Steve Kornacki: Why Haley Barbour Whitewashes History





[Steve Kornacki is Salon's news editor.]

Who'd have figured that the first major blow to Haley Barbour's 2012 White House hopes would be delivered by ... the Weekly Standard? Bill Kristol's magazine is out today with a profile of the Mississippi governor, written by Andrew Ferguson, in which Barbour downplays the upheaval of the civil rights movement and characterizes the notorious White Citizens Councils of the 1950s and 1960s as a force for good.

Asked about coming of age in Yazoo City, Miss., during the civil rights"revolution," Barbour, who was 16 when three civil rights workers were murdered in the state in the summer of 1964, tells Ferguson,"I just don't remember it as being that bad." He goes on to talk of standing"at the periphery" when Martin Luther King Jr. spoke in his hometown (but not really paying attention to what was said because he was too busy looking at girls) and to salute the Citizens Council for (supposedly) ensuring the peaceful integration of Yazoo City's schools -- something that was achieved 15 years after Brown v. Board of Education. Barbour tells Ferguson:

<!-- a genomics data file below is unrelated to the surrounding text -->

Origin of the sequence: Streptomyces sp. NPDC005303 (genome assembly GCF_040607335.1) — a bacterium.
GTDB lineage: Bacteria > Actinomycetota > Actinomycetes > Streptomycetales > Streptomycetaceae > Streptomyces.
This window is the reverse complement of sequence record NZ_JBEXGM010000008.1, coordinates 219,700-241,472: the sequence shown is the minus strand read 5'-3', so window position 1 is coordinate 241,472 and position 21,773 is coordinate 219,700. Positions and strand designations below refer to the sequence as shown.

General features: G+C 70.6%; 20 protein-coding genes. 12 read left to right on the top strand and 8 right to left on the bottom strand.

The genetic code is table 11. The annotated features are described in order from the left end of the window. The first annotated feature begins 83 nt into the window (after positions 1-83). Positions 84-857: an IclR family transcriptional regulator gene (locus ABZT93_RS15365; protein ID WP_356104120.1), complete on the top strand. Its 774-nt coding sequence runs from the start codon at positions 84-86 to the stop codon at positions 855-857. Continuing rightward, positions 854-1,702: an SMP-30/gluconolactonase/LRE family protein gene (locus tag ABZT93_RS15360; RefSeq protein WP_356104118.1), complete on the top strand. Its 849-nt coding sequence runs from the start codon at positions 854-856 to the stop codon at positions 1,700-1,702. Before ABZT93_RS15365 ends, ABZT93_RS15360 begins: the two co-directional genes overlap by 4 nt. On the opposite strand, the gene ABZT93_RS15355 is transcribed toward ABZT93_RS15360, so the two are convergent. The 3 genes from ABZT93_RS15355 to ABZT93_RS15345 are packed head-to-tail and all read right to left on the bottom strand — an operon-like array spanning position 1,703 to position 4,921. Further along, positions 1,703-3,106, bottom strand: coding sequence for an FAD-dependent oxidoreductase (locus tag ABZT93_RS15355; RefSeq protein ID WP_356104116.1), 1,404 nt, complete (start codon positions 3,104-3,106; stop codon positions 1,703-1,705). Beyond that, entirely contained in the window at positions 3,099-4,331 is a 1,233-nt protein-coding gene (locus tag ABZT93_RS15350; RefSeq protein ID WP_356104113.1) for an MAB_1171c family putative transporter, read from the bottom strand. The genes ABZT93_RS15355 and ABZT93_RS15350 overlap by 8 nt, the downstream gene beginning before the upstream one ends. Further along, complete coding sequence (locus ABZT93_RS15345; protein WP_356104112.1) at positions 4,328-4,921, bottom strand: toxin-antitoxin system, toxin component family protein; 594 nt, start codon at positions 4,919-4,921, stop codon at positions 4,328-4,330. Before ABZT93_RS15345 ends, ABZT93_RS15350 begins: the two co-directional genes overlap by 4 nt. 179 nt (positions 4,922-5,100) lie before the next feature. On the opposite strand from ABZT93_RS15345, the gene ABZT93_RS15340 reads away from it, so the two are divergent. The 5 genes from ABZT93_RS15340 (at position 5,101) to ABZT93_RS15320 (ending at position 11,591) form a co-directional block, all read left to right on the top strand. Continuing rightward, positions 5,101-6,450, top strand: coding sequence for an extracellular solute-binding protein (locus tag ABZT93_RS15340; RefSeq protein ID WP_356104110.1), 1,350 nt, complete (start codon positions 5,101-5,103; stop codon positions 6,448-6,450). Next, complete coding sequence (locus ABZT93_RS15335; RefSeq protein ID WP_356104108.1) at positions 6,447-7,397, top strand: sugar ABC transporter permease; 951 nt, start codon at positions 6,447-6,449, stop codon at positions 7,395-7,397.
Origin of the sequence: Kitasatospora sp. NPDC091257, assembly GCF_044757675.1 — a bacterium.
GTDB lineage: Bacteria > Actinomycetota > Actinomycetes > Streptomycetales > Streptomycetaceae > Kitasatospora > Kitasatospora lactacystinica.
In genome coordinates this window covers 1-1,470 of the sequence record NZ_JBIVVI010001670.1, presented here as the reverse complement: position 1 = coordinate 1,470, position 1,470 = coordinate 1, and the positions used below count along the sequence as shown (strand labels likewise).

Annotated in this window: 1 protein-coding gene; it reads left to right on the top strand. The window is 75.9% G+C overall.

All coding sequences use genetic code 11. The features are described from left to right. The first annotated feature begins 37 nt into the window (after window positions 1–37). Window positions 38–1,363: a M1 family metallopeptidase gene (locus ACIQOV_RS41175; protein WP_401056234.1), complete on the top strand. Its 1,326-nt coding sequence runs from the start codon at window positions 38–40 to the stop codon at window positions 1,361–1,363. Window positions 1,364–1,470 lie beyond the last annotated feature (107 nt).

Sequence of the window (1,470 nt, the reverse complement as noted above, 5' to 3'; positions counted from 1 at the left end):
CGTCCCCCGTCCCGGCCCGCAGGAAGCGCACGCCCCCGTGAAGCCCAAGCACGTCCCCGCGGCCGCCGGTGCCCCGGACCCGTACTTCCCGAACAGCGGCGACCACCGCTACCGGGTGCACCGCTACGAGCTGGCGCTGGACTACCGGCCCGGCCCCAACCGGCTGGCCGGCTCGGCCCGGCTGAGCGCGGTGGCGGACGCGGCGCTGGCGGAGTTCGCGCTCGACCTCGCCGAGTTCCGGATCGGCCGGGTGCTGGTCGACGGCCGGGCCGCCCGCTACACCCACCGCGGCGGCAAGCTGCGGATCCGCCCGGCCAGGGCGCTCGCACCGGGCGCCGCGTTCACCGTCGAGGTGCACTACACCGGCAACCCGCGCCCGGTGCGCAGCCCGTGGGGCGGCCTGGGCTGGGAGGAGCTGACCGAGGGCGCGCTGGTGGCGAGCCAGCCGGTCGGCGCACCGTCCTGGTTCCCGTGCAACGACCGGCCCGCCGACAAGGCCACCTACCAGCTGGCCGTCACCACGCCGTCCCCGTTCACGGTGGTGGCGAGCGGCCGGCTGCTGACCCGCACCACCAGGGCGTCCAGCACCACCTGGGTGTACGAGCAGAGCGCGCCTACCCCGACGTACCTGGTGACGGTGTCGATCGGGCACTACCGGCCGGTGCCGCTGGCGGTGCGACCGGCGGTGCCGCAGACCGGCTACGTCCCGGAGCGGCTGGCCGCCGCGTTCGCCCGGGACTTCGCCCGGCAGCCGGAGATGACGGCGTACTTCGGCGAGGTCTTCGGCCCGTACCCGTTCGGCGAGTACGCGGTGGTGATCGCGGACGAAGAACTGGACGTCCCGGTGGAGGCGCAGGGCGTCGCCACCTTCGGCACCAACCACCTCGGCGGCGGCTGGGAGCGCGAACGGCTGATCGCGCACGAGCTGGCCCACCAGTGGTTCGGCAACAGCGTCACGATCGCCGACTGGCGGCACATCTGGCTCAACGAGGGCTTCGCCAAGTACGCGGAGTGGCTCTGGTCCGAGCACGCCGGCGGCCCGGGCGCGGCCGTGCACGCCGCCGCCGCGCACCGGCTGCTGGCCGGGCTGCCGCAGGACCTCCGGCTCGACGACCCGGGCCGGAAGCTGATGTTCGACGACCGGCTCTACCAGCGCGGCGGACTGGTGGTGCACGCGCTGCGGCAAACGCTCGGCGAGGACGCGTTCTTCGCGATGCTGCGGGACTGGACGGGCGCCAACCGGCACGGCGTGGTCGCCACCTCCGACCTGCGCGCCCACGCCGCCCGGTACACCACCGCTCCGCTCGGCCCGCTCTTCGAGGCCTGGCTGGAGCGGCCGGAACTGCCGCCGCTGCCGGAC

“You heard of the Citizens Councils? Up north they think it was like the KKK. Where I come from it was an organization of town leaders. In Yazoo City they passed a resolution that said anybody who started a chapter of the Klan would get their ass run out of town. If you had a job, you’d lose it. If you had a store, they’d see nobody shopped there. We didn’t have a problem with the Klan in Yazoo City.”


But it wasn't -- and it isn't -- just Northerners who saw a connection between the Citizens Councils and the Klan....

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